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. 2018 Oct;27(10):1335-1345.
doi: 10.1007/s00787-018-1125-0. Epub 2018 Feb 19.

Efficacy and Safety of Drugs for Attention Deficit Hyperactivity Disorder in Children and Adolescents: A Network Meta-Analysis


Efficacy and Safety of Drugs for Attention Deficit Hyperactivity Disorder in Children and Adolescents: A Network Meta-Analysis

Sarah C O S Padilha et al. Eur Child Adolesc Psychiatry. .


The aim of this study is to gather evidence of head-to-head double-blind randomized-controlled trials on the efficacy and safety of available treatments for attention deficit hyperactivity disorder (ADHD) in children and adolescents. A systematic review was conducted by two independent reviewers in ten electronic databases (PROSPERO register CRD42016043239). Methodological quality of included studies was evaluated according to the Jadad scale. Network meta-analyses were performed including double-blinded head-to-head trials comparing active allopathic drugs in patients (0-18 years old) diagnosed with ADHD. The results of efficacy and safety of atomoxetine (ATX), bupropion, buspirone (BSP), dexamphetamine, edivoxetine (EDX), guanfacine (GXR), lisdexamfetamine (LDX), methylphenidate (MPH), mixed amphetamine salts, modafinil, pindolol (PDL), reboxetine (RBX), selegiline, and venlafaxine were analyzed using ADDIS software v.1.16.5. Forty-eight trials were identified (n = 4169 participants), of which 12 were used for efficacy analysis and 33 for safety analysis. On the CGI-I scale, the analysis revealed that MPH was more effective than ATX and GXR. For the safety outcomes, according to drug ranks, LDX was more likely to cause sleep disorders (39%) as well as loss of appetite (65%) and behavior problems such as irritability (60%). BSP (71%) and EDX (44%) caused less appetite decrease. For behavioral effects, PDL was considered safest (50%). For any adverse events, RBX (89%) was the safest alternative. The lack of head-to-head trials properly reporting outcomes of interest limited some comparisons. Network meta-analysis offered a broader overview on the available treatments for ADHD, especially for safety issues, and contributes towards evidence gathering and clinical practice decisions. A core outcome set for ADHD should be designed to guide the conduction and report of clinical trials.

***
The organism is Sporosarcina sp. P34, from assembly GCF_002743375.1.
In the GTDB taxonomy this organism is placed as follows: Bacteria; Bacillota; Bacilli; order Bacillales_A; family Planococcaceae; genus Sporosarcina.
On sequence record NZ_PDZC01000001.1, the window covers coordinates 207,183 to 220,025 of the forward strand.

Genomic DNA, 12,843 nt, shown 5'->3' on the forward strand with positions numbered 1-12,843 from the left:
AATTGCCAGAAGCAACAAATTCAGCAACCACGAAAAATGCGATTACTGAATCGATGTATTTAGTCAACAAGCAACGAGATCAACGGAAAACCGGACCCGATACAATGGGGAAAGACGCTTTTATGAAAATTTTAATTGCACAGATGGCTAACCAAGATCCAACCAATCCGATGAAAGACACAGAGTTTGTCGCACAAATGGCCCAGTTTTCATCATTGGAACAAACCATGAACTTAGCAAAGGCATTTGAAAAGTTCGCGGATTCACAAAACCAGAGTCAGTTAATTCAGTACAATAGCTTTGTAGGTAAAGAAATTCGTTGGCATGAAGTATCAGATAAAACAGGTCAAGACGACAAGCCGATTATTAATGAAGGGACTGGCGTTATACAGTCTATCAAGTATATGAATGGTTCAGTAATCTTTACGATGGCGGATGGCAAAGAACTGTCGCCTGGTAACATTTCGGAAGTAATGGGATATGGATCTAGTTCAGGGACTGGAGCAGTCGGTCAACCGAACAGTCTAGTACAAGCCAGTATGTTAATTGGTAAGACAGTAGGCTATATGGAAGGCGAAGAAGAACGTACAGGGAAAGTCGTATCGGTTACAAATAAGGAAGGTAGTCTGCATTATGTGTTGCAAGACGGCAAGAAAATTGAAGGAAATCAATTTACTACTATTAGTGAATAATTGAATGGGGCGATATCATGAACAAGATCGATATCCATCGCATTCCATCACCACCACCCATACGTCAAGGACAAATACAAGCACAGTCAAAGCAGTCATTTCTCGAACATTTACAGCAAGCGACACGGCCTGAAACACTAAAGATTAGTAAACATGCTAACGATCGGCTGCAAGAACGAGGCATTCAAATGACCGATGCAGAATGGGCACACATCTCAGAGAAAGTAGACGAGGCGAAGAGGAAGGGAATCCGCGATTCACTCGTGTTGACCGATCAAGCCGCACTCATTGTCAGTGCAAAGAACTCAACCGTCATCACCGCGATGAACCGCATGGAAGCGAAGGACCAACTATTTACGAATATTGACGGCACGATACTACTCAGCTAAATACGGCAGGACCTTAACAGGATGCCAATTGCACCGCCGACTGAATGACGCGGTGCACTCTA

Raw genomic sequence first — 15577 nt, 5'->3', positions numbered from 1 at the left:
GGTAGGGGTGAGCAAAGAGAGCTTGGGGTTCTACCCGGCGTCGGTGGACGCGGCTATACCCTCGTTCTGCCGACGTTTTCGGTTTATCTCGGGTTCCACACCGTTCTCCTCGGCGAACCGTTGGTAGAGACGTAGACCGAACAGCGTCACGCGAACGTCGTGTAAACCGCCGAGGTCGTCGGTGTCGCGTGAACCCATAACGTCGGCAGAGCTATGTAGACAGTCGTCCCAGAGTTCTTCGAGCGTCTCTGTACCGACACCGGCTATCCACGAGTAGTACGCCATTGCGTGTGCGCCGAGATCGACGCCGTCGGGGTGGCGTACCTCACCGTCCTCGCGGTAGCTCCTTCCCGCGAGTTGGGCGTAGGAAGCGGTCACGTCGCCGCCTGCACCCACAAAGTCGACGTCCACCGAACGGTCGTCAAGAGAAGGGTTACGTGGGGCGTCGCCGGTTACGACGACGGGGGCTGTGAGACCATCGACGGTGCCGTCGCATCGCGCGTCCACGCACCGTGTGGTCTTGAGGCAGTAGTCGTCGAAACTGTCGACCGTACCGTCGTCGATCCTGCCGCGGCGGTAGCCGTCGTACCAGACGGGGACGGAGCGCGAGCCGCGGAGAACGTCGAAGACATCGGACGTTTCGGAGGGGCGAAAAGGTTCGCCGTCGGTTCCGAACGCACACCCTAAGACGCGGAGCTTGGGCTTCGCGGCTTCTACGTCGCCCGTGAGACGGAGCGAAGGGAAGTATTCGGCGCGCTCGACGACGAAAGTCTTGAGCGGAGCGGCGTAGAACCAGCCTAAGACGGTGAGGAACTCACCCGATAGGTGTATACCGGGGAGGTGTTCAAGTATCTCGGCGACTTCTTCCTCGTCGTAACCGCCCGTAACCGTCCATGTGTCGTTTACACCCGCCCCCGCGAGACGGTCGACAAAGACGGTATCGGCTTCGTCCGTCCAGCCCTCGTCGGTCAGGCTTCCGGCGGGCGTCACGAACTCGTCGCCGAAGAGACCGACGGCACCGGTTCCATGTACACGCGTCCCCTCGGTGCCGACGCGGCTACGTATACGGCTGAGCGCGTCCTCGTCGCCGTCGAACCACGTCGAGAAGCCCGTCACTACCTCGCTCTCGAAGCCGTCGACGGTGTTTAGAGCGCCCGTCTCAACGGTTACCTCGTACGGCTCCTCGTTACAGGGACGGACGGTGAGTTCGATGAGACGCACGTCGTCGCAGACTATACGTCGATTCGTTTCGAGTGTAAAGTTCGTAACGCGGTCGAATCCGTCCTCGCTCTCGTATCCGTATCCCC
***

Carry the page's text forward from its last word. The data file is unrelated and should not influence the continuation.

Keywords: ADHD; Efficacy; Multiple treatment comparison; Safety; Systematic review.

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